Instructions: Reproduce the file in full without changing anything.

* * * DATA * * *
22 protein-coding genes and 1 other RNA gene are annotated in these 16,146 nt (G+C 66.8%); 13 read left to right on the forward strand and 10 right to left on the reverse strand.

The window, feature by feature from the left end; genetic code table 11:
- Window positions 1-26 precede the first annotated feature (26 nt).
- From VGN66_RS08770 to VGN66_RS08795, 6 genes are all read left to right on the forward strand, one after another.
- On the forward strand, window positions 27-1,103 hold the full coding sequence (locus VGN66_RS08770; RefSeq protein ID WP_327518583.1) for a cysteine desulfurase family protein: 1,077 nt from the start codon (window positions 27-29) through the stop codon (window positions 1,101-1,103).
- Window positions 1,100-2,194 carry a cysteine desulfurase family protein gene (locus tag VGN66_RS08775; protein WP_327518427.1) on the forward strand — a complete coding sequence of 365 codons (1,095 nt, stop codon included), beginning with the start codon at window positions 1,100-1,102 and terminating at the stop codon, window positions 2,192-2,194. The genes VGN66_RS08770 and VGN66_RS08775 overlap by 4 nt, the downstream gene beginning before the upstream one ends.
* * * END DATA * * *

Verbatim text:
22 protein-coding genes and 1 other RNA gene are annotated in these 16,146 nt (G+C 66.8%); 13 read left to right on the forward strand and 10 right to left on the reverse strand.

The window, feature by feature from the left end; genetic code table 11:
- Window positions 1-26 precede the first annotated feature (26 nt).
- From VGN66_RS08770 to VGN66_RS08795, 6 genes are all read left to right on the forward strand, one after another.
- On the forward strand, window positions 27-1,103 hold the full coding sequence (locus VGN66_RS08770; RefSeq protein ID WP_327518583.1) for a cysteine desulfurase family protein: 1,077 nt from the start codon (window positions 27-29) through the stop codon (window positions 1,101-1,103).
- Window positions 1,100-2,194 carry a cysteine desulfurase family protein gene (locus tag VGN66_RS08775; protein WP_327518427.1) on the forward strand — a complete coding sequence of 365 codons (1,095 nt, stop codon included), beginning with the start codon at window positions 1,100-1,102 and terminating at the stop codon, window positions 2,192-2,194. The genes VGN66_RS08770 and VGN66_RS08775 overlap by 4 nt, the downstream gene beginning before the upstream one ends.